Singing The SEMCI Song

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Could a shortage in underwriting talent boost the quest forsingle-entry, multiple-carrier interface? That's one hope inspiredby an intriguing study from New York-based Conning Research &Consulting, titled “Executing Commercial UnderwritingAutomationIt's Only a Tool.”

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Conning concludes that while property-casualty carriers arebuilding proprietary underwriting solutions, they will not beviable in the long term, in part, because insurers lackunderwriting manpower.

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“Commercial insurers are spending lots of money trying toautomate a system that for years has been dominated by trainedunderwriting professionals, and those ranks are thinning,” saidMichael Weinstein, director of research at Conning.

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“While insurers do not identify a pending underwriter shortageas reason for pursuing automation, we expect that the currentworkforce of front-line underwriters will have a much smallernumber of replacements when they retire or otherwise leave thesepositions,” Mr. Weinstein noted.

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As a result, he said, “product differentiation will no longerlive at the front-end of the process. Success will be dependentupon information-gathering and back-end-supported analyses drivingsophisticated pricing models.”

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The Conning analyst predicts that these dynamics “will force anaveraging of data requirements,” which would at last make SEMCI–theHoly Grail for many in the insurance world–a minimum standard forinsurers and independent agents. This evolution will ultimatelyminimize the ability of carriers to employ proprietary datacollection differences as an advantage, Conning added.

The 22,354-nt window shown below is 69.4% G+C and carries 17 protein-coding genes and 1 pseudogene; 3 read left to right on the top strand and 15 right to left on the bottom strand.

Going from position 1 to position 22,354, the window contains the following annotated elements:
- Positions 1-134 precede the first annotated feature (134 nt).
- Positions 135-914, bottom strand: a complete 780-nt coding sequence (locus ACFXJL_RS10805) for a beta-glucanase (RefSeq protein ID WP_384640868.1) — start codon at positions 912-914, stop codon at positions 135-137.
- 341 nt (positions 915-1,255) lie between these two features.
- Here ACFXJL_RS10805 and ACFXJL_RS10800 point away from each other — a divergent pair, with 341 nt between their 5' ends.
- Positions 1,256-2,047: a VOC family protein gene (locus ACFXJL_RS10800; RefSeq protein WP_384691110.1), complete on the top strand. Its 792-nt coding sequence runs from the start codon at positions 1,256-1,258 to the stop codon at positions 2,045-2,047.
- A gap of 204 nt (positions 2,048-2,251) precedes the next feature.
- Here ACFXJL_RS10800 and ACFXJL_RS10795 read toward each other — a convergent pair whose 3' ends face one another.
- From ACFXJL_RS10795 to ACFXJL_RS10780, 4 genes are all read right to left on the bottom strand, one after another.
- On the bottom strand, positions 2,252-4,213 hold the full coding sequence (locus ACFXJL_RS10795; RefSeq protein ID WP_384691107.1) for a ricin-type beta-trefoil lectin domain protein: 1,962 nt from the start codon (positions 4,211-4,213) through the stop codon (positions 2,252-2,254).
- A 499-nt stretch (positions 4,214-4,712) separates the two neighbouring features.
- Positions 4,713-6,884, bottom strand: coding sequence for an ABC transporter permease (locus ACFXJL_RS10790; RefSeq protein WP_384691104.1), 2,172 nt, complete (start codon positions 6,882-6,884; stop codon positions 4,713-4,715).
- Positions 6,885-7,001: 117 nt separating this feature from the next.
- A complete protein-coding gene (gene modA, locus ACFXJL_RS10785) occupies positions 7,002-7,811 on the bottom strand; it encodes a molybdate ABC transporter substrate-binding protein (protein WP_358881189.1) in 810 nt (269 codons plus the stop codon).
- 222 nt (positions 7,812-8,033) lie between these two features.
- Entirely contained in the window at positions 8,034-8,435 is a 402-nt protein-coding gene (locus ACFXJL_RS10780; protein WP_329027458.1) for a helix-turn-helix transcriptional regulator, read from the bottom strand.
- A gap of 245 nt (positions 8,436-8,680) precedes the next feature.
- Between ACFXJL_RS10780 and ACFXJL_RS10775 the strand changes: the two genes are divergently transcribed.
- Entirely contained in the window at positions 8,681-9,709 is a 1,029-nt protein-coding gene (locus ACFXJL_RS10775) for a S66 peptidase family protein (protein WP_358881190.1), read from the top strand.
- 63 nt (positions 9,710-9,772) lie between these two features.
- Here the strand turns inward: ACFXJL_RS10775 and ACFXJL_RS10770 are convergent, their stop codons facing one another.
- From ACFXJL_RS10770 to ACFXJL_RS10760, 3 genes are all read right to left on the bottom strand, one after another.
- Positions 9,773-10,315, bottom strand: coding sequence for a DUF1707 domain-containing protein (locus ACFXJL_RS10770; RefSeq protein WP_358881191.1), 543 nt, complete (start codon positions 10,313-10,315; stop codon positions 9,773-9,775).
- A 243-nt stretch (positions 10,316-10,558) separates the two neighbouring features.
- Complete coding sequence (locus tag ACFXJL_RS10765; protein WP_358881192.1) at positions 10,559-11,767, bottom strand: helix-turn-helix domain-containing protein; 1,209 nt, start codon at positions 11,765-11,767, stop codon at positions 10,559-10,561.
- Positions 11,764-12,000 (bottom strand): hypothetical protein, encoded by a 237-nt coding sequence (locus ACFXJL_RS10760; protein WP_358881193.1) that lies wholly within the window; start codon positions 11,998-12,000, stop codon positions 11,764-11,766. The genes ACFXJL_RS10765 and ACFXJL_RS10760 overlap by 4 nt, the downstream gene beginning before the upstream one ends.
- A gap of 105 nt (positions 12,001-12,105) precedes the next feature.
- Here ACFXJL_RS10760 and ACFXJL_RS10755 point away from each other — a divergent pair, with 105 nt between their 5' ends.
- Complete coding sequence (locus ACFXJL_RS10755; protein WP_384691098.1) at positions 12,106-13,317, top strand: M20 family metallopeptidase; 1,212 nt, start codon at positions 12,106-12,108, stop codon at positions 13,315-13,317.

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Mr. Weinstein predicts that underwriters will grow increasinglyreliant on automation to speed up the process, because “inevitably,an insurer's failure to respond to agents rapidly and reliablycould soon disqualify it from the standard marketplace.”

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This is sure to be music to the ears of independent agents, aswell as their allies in the battle for standards. However, since wehave heard this song before in different keys, we will believe thedemise of proprietary carrier systems when we actually see it. Butwe can't help but hum along and hope Conning's crystal ball isright.


Reproduced from National Underwriter Property &Casualty/Risk & Benefits Management Edition, June 30, 2003.Copyright 2003 by The National Underwriter Company in the serialpublication. All rights reserved.Copyright in this article as anindependent work may be held by the author.


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